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3 Reasons You Need Customer Evangelists

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3 Reasons You Need Customer Evangelists

The ideas below can change the way you think about your business, products and services. I believe if you have customer evangelists, you ‘d be far more resilient than most businesses in this economy. Thus, this is my resiliency spin on this subject.

This blog post on customer evangelism could not be more timely. I have enjoyed reading Creating Customer Evangelists: How Loyal Customers Become a Volunteer Sales Force, by Ben McConnell and Jackie Huba.

Would you like to have an extended sales force that works for free and does not need recognition or remuneration? I know you may be thinking I am out of my mind. Or you are perhaps thinking customer evangelism is some kind of B.S. Well, think again. Think about companies like Apple, Dallas Mavericks, Virgin Group, Starbucks and your favorite mom and pop shop. I bet you ‘ve evangelized for one of them at some point.

Evangelists facilitate transactions that are worth millions of dollars for companies everyday. So who is a customer evangelist? A customer evangelist is someone who assuredly recommends a service or a product to to friends, family and fans. Evangelists use the power of word of mouth to convince and persuade their friends, family and fans to buy services of products that they have enjoyed.

This is why you need customer evangelists for your products or services in this tough economy. Evangelist evangelize in both good and bad times. Sometimes, they work even harder when they see that you need help. Southwest Airlines benefited from many evangelists in the aftermath of 911. Some returned rebates while others mailed checks.

1 Customer Evangelists are 24/7 Promoters
While you are sleeping, customer evangelists are promoting your products and services wherever the right opportunity comes up. As they brag and rave about your service, they can afford to go further than your sales reps because they have a relationship with the prospects. Because of their relationship with the prospect, they present the benefits of your product from the prospect’s view point. Thus, they are effectively in the best position to influence or move the potential buyer.

During my college days, I once bought a set of lottery tickets, thanks to a cousin who was a fervent believer in horse racing. Needless to say, I did not win anything. From the start, I was very skeptical about the idea, but thanks to our relationship, he talked me into buying the tickets. As you can tell, my cousin was a great influencer and evangelist and he used his influence on me, to make the purchase.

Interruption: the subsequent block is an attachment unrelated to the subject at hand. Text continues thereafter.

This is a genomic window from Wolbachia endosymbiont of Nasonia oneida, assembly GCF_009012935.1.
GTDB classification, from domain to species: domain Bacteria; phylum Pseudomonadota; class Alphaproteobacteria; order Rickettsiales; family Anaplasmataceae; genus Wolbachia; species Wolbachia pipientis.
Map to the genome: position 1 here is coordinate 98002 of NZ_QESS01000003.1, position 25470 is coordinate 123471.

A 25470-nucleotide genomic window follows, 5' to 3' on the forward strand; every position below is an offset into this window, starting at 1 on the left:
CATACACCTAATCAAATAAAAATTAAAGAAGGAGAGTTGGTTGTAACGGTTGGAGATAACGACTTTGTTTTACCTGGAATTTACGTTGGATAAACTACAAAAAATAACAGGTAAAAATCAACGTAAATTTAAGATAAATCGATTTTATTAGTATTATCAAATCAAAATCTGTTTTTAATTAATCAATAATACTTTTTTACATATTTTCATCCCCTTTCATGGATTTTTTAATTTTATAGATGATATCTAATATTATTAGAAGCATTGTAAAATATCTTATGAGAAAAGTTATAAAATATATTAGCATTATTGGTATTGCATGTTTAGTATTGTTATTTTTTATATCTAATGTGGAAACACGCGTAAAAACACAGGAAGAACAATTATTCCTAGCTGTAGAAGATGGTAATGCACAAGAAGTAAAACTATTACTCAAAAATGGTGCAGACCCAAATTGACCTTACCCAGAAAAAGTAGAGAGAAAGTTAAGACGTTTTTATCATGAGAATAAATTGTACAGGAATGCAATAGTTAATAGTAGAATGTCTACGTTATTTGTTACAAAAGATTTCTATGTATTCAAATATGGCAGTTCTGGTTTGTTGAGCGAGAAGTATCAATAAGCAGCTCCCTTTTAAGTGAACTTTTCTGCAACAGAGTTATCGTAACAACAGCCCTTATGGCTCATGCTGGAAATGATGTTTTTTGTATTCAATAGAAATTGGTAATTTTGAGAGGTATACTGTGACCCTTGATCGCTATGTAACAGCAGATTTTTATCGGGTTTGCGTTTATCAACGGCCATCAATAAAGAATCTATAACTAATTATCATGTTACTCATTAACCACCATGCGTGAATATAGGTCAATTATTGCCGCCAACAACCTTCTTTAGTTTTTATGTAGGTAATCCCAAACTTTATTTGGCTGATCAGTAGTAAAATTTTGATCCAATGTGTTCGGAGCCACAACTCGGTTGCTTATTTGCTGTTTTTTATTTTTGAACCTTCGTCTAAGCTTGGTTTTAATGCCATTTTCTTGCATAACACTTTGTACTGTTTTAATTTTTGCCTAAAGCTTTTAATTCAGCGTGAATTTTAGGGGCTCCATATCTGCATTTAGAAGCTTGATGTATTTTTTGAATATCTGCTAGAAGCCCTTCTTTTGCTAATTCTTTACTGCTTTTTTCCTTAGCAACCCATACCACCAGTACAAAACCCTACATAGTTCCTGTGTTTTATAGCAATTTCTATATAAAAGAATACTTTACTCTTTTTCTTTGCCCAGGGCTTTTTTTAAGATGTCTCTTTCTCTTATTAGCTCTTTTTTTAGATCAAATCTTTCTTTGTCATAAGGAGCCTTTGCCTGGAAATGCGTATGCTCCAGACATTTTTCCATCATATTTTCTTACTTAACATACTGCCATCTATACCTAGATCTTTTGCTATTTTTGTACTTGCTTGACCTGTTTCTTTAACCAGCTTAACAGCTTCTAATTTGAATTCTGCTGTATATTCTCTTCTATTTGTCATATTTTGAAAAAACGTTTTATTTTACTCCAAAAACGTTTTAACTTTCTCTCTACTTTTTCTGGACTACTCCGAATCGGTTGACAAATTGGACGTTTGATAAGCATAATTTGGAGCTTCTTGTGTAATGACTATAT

2 Customer Evangelists are Full Time Defenders
Customer evangelists are like invisible fighters who fight and defend your products, services and reputation in places you do even know. True evangelists would seldom sit by and watch the reputation of a company they care or admire, dragged down into the mud.

Evangelists often make it their job to defend by showing the good side of your service or product to anyone who has had a bad experience. Given that they are not paid, they are seen to be more credible and thus their defense of your reputation is taken more seriously, because it is not an informercial.

After a nasty experience I had in synching my blackberry with computer, I became a huge defender of the iphone and macintosh products after I experienced the ease of synching my calendar and notes. Each time someone complains about any Apple product, I have gone out of my way to share the blackberry experience and to defend Apple as far as possible. Do I get paid? Haha. I wish.

3 Customer Evangelists are Unpaid Staff
The best part is that for all what evangelists do, they work for free. Here is the catch, you have to earn their respect. Customer evangelists evangelize because they have connected emotionally with a product or service in a special way and they see themselves as bearers of the good news. They do not expect to be paid because that is not their purpose.

Darren LaCroix, World Champion of Public Speaking 2001, has contributed arguably to selling hundreds of copies of the book, Stand Up Comedy, The Book by Judy Carter through the power of evangelism. Through his recommendation, I bought a copy of that book and subsequently several other products published by Judy. Like millions of other evangelists, I believe that Darren does not get paid, but they never fail to evangelize.

What are your views about the power of customer evangelism? If you want to implement this in your business, look out for my next post on what it takes to implement evangelism.